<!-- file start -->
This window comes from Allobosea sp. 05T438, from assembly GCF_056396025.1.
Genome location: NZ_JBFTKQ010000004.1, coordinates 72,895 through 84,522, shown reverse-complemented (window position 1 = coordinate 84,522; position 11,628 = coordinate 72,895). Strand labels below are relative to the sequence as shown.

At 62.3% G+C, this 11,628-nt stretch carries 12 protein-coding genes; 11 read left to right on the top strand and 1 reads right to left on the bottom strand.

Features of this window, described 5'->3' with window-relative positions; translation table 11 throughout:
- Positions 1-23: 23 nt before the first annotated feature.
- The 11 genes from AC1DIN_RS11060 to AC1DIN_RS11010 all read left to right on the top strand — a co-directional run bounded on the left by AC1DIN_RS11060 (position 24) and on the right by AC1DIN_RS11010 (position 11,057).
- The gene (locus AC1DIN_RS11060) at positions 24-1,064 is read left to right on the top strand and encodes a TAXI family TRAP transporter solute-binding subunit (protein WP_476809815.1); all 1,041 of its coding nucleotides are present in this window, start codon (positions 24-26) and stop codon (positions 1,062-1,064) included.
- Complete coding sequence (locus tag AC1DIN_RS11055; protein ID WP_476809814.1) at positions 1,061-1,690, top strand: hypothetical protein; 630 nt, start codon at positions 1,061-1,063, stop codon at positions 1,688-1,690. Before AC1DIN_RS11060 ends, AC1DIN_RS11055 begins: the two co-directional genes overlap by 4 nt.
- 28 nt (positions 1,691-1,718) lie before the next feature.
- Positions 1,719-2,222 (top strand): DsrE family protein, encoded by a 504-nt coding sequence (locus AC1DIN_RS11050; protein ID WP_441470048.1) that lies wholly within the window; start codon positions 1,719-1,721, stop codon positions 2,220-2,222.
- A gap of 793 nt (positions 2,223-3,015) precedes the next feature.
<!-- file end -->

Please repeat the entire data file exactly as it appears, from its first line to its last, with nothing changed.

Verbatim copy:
This window comes from Allobosea sp. 05T438, from assembly GCF_056396025.1.
Genome location: NZ_JBFTKQ010000004.1, coordinates 72,895 through 84,522, shown reverse-complemented (window position 1 = coordinate 84,522; position 11,628 = coordinate 72,895). Strand labels below are relative to the sequence as shown.

At 62.3% G+C, this 11,628-nt stretch carries 12 protein-coding genes; 11 read left to right on the top strand and 1 reads right to left on the bottom strand.

Features of this window, described 5'->3' with window-relative positions; translation table 11 throughout:
- Positions 1-23: 23 nt before the first annotated feature.
- The 11 genes from AC1DIN_RS11060 to AC1DIN_RS11010 all read left to right on the top strand — a co-directional run bounded on the left by AC1DIN_RS11060 (position 24) and on the right by AC1DIN_RS11010 (position 11,057).
- The gene (locus AC1DIN_RS11060) at positions 24-1,064 is read left to right on the top strand and encodes a TAXI family TRAP transporter solute-binding subunit (protein WP_476809815.1); all 1,041 of its coding nucleotides are present in this window, start codon (positions 24-26) and stop codon (positions 1,062-1,064) included.
- Complete coding sequence (locus tag AC1DIN_RS11055; protein ID WP_476809814.1) at positions 1,061-1,690, top strand: hypothetical protein; 630 nt, start codon at positions 1,061-1,063, stop codon at positions 1,688-1,690. Before AC1DIN_RS11060 ends, AC1DIN_RS11055 begins: the two co-directional genes overlap by 4 nt.
- 28 nt (positions 1,691-1,718) lie before the next feature.
- Positions 1,719-2,222 (top strand): DsrE family protein, encoded by a 504-nt coding sequence (locus AC1DIN_RS11050; protein ID WP_441470048.1) that lies wholly within the window; start codon positions 1,719-1,721, stop codon positions 2,220-2,222.
- A gap of 793 nt (positions 2,223-3,015) precedes the next feature.